A Clayton County, Georgia police officer was fired and placed under investigation after he was caught on an audio recording telling a local couple he could make their arrest “go away,” WSB-TV reported.
The recording by Michael and Michelle Pierce captures former Officer Grant Kidd telling the couple he knew someone in the local district attorney’s office that could help them with their case. For $1,500, he said — $1,000 up front — Kidd would act as a go-between to get the charges against them dismissed.
“You’ll never see him,” Kidd said of his unidentified contact. “You ain’t never going to talk to him.”
The Pierces were arrested and charged with stealing a car they had already turned in to police. According to WSB, the couple originally bought the Toyota Corolla for $1,700 at an auction. After paying for the car, however, a tow truck driver informed them that the vehicle’s identification number showed that it had been stolen.
The couple then notified police and turned the car in, only to get it back three days later when officials returned it. However, police once again impounded the car — with the Pierces’ consent — after a detective said it was wrongfully released to them.
A day later, however, they were arrested inside their thrift store and accused of stealing the car.
“They just threw the cuffs on me and put me in the back of the car,” Michelle Pierce said. “That was the worst thing.”
Shortly after their arrest, Kidd approached the couple and offered his help — for a price. The charges against the Pierces were later dismissed, while their attorney contacted District Attorney Tracy Lawson. Lawson then turned the investigation against Kidd over to federal officials.
Kidd’s former police chief, Michael Register, told WSB the recording captured “a conversation from my standpoint that just turns your stomach.”
Meanwhile, the couple is planning a civil suit.
“Instances such as this undermine public trust and confidence in our judicial system,” said Darryl Scott, who will represent them in the matter. “Their sense of security has been violated, and they did exactly what they were supposed to do by contacting law enforcement and it backfired.”
Watch WSB’s report, as aired on Thursday, below.
[h/t The Free Thought Project]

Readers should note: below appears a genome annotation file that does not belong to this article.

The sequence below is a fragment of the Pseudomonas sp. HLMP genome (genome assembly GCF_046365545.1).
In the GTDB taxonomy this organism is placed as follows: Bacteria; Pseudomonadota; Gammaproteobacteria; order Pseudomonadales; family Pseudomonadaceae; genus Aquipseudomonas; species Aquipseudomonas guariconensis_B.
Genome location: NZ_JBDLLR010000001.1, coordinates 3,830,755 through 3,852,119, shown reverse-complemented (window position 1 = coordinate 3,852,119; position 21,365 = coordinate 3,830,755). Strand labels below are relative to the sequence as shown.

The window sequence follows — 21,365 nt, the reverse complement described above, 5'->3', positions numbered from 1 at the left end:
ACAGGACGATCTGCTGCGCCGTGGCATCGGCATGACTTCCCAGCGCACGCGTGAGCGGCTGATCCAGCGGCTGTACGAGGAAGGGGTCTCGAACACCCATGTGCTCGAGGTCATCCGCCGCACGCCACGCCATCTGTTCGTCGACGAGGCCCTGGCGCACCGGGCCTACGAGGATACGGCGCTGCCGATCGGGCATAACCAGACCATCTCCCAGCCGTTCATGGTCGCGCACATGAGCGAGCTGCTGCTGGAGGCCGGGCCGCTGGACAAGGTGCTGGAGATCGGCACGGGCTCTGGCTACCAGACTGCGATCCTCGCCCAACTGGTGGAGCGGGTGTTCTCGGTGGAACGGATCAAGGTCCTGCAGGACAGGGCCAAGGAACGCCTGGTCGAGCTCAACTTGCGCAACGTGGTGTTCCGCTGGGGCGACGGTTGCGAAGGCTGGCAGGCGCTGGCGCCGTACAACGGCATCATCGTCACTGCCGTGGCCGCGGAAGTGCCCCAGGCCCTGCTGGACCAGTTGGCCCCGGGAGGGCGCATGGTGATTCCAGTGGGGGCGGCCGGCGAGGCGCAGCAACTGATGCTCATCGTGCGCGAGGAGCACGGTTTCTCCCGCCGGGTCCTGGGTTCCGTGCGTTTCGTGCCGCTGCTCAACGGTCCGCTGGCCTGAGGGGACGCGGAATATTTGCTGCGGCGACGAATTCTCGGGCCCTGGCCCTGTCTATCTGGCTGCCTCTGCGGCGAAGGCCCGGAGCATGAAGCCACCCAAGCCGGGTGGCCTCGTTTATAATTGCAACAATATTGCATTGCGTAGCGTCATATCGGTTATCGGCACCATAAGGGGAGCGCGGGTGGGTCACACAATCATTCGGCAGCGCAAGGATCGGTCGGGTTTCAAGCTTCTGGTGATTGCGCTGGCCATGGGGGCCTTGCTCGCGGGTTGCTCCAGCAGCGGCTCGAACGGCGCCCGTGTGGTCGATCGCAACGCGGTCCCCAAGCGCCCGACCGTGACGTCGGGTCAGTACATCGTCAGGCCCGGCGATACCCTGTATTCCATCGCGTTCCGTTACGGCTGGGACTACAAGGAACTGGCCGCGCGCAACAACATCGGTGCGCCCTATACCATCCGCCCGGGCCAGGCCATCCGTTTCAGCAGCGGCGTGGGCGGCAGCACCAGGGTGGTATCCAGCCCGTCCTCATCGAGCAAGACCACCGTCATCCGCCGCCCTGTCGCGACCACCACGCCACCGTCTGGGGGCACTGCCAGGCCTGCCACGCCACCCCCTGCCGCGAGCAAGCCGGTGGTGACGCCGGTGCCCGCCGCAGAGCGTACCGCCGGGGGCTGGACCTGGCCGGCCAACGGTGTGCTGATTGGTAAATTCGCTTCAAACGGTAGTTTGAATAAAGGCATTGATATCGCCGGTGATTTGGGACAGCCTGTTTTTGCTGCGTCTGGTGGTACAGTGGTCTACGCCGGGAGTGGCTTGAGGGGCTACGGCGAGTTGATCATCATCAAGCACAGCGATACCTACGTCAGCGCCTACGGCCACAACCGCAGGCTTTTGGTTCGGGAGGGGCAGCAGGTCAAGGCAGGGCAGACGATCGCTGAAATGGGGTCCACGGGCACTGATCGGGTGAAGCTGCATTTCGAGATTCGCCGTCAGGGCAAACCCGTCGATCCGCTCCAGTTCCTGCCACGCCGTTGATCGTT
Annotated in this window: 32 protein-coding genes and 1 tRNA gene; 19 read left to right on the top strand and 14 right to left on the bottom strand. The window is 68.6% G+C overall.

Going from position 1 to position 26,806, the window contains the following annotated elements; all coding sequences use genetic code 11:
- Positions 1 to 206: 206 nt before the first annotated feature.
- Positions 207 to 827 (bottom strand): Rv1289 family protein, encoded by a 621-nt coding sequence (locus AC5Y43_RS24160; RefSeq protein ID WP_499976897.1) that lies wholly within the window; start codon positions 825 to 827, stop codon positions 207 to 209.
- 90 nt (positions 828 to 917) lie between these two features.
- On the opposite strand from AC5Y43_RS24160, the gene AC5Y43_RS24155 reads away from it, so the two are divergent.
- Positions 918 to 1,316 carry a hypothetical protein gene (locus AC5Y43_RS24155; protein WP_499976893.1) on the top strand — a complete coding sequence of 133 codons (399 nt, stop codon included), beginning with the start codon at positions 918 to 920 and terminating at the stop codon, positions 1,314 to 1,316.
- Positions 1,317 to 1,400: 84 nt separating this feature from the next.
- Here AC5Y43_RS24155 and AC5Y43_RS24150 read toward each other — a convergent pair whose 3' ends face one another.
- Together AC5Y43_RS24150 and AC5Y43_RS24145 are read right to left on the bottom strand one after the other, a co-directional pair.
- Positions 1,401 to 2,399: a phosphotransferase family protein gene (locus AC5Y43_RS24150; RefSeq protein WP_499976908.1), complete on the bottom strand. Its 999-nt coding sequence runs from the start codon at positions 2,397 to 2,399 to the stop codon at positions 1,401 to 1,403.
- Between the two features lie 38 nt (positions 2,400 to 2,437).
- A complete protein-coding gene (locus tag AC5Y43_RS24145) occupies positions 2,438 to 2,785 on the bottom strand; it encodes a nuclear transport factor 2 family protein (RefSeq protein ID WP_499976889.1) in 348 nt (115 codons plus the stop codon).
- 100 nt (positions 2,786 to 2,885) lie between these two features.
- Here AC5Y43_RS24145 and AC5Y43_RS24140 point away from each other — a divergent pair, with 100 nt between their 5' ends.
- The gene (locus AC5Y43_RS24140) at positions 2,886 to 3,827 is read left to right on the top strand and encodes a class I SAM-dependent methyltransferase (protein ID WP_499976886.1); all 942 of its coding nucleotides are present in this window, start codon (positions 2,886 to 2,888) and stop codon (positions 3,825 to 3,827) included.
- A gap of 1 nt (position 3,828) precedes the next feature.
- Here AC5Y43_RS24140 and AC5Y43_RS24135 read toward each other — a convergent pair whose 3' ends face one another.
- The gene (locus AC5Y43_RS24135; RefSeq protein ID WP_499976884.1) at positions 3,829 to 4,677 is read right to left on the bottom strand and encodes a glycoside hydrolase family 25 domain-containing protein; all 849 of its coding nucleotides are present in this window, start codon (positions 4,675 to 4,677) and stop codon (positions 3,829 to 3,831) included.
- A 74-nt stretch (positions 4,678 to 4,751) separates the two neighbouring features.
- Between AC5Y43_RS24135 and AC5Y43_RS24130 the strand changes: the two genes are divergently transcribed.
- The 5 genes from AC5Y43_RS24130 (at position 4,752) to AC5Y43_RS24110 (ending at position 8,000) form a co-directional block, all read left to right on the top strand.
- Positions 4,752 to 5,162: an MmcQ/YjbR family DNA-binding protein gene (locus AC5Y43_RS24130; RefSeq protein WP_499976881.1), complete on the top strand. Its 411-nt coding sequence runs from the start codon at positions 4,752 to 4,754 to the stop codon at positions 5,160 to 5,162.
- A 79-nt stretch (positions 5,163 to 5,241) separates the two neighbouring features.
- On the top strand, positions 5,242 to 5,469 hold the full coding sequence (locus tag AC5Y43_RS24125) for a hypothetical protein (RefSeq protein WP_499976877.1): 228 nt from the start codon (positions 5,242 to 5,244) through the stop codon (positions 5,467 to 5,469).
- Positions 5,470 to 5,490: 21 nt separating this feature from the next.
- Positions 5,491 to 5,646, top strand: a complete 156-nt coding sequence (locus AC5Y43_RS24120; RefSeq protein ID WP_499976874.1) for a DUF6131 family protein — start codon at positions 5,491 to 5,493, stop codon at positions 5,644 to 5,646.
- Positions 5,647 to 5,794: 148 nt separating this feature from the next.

WATCH: Saturday Night Live airs Christmas special — that’s just one giant dig at the Electoral College
NBC's "Saturday Night Live" aired an opening skit that was just one giant attack on the electoral college.
A snowman introduced the segment, saying that we could look in on the holiday table conversation thanks to hacked Nest cams.
The skit featured a house in San Francisco, California, a second in Charleston, South Carolina and a third in Atlanta, Georgia.
Each dinner table debated impeachment, and the differences between President Donald Trump and his predecessor, President Barack Obama.
But then the snowman said that none of their votes matter.
"They'll debate the issues all year long, but then it all comes down to 1,000 people in Wisconsin who won't even think about the election until the morning of," the snowman said. "And that's the magic of the Electoral College."
Georgia mayor being recalled for racism resigns from office: report
Hoschton Mayor Theresa Kenerly resigned in a special city council meeting held on Saturday, the Atlanta Journal Constitution reported Saturday.
"The resignation came just days after Councilman Jim Cleveland resigned saying he‘d rather leave office on his own terms than face voters in a recall election next month," the newspaper reported. "Both resignations follow an AJC investigation launched seven months ago into claims that an African American candidate for city administrator was sidetracked by Mayor Theresa Kenerly because of his race."
Nine 2020 Democrats unite to demand DNC Chair Tom Perez scrap debate rules: report
The Democratic National Committee is facing a revolt for the party's 2020 presidential candidates for its restrictive debate rules.
"Nine Democratic presidential candidates, including the party's front-runners, are urging the Democratic National Committee to toss out the current polling and fundraising rules used to determine who appears in televised debates and reopen the exchanges to better reflect the historic diversity of the current field. The candidates say the rules exclude diverse candidates in the field from participating," CBS News reported Saturday evening.